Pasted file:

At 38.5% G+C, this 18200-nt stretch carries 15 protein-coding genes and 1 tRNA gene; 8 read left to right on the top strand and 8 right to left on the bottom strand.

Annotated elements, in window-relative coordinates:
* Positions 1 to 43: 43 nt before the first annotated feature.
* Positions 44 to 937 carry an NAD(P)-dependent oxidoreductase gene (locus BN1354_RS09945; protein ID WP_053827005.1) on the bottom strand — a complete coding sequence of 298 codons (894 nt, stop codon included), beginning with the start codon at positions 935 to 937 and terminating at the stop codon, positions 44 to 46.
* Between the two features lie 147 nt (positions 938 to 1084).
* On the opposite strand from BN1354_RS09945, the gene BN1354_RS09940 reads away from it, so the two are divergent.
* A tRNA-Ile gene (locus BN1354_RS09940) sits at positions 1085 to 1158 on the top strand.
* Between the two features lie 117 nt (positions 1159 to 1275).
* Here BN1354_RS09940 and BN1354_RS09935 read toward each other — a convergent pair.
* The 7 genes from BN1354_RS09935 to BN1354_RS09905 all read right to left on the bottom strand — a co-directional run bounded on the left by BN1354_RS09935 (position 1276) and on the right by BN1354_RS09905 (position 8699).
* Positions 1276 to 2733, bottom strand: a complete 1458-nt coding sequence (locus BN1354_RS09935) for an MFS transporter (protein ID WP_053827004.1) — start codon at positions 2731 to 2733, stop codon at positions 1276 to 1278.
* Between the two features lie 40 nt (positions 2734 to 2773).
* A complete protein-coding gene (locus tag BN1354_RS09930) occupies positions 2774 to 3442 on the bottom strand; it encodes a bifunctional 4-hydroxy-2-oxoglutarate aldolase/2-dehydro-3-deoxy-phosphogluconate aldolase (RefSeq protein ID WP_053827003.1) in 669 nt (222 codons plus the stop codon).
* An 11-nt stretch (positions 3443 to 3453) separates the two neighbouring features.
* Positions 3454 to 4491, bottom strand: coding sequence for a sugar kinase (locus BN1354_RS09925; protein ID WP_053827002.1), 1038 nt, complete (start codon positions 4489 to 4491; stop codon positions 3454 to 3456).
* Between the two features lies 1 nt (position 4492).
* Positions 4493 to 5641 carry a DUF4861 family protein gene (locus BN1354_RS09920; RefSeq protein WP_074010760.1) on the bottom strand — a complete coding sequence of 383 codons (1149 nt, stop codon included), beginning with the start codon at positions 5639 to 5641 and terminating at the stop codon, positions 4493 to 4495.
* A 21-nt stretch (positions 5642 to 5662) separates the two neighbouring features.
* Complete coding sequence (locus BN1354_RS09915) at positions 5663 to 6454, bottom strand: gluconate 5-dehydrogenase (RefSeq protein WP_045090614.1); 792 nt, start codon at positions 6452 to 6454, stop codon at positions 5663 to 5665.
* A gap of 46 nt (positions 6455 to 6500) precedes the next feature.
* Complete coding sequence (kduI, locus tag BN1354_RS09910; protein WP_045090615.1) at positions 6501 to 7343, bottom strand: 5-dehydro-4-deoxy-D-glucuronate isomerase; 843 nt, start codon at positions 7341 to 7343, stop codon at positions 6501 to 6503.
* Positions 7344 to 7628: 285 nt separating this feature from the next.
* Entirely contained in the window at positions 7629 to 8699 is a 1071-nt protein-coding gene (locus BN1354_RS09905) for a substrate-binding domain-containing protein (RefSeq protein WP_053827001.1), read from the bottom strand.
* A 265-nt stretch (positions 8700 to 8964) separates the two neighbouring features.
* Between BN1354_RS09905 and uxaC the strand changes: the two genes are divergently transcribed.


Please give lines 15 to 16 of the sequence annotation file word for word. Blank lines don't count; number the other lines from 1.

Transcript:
* Positions 3454 to 4491, bottom strand: coding sequence for a sugar kinase (locus BN1354_RS09925; protein ID WP_053827002.1), 1038 nt, complete (start codon positions 4489 to 4491; stop codon positions 3454 to 3456).
* Between the two features lies 1 nt (position 4492).